Linked by Thom Holwerda on Wed 3rd Jan 2018 00:42 UTC

A fundamental design flaw in Intel's processor chips has forced a significant redesign of the Linux and Windows kernels to defang the chip-level security bug.

Programmers are scrambling to overhaul the open-source Linux kernel's virtual memory system. Meanwhile, Microsoft is expected to publicly introduce the necessary changes to its Windows operating system in an upcoming Patch Tuesday: these changes were seeded to beta testers running fast-ring Windows Insider builds in November and December.

Crucially, these updates to both Linux and Windows will incur a performance hit on Intel products. The effects are still being benchmarked, however we're looking at a ballpark figure of five to 30 per cent slow down, depending on the task and the processor model. More recent Intel chips have features - such as PCID - to reduce the performance hit.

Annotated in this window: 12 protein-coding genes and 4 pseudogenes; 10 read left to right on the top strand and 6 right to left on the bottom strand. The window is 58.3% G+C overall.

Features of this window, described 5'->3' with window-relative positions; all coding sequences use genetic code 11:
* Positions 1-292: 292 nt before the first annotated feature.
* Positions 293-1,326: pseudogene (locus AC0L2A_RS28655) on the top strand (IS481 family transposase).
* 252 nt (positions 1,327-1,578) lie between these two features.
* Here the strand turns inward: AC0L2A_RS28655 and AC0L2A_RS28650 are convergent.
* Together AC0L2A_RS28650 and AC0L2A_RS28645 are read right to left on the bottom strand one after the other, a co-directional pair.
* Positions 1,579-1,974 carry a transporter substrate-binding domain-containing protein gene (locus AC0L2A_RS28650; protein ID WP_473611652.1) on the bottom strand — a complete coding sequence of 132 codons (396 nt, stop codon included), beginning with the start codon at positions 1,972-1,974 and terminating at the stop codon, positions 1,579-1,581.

That's one hell of a bug.

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The planet will pay the price
by benoitb on Wed 3rd Jan 2018 07:44 UTC
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I didn't see anyone mention it but there will be an ecological price to pay for that bug.

In my work we have about 100 big servers crunching data for a network operator, that is only for 1 customer. A 20% hit means we will have to buy extra servers to compensate as we cannot afford to loose data.

This will cost not just money and deployment work time but 20% extra power usage from now on...

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